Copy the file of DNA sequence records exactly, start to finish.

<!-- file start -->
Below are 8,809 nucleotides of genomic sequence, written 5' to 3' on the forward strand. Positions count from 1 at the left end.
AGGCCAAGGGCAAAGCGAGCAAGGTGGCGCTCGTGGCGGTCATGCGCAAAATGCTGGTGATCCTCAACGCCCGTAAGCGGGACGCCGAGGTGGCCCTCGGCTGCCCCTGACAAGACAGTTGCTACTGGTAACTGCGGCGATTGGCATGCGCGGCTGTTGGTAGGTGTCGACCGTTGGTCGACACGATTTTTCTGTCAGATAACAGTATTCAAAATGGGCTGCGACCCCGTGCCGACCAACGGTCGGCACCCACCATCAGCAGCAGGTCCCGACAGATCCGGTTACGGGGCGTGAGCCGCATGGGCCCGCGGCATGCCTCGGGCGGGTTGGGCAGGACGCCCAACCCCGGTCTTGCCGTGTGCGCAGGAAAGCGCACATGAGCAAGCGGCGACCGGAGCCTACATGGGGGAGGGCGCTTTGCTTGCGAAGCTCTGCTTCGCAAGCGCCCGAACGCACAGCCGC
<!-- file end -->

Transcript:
Below are 8,809 nucleotides of genomic sequence, written 5' to 3' on the forward strand. Positions count from 1 at the left end.
AGGCCAAGGGCAAAGCGAGCAAGGTGGCGCTCGTGGCGGTCATGCGCAAAATGCTGGTGATCCTCAACGCCCGTAAGCGGGACGCCGAGGTGGCCCTCGGCTGCCCCTGACAAGACAGTTGCTACTGGTAACTGCGGCGATTGGCATGCGCGGCTGTTGGTAGGTGTCGACCGTTGGTCGACACGATTTTTCTGTCAGATAACAGTATTCAAAATGGGCTGCGACCCCGTGCCGACCAACGGTCGGCACCCACCATCAGCAGCAGGTCCCGACAGATCCGGTTACGGGGCGTGAGCCGCATGGGCCCGCGGCATGCCTCGGGCGGGTTGGGCAGGACGCCCAACCCCGGTCTTGCCGTGTGCGCAGGAAAGCGCACATGAGCAAGCGGCGACCGGAGCCTACATGGGGGAGGGCGCTTTGCTTGCGAAGCTCTGCTTCGCAAGCGCCCGAACGCACAGCCGC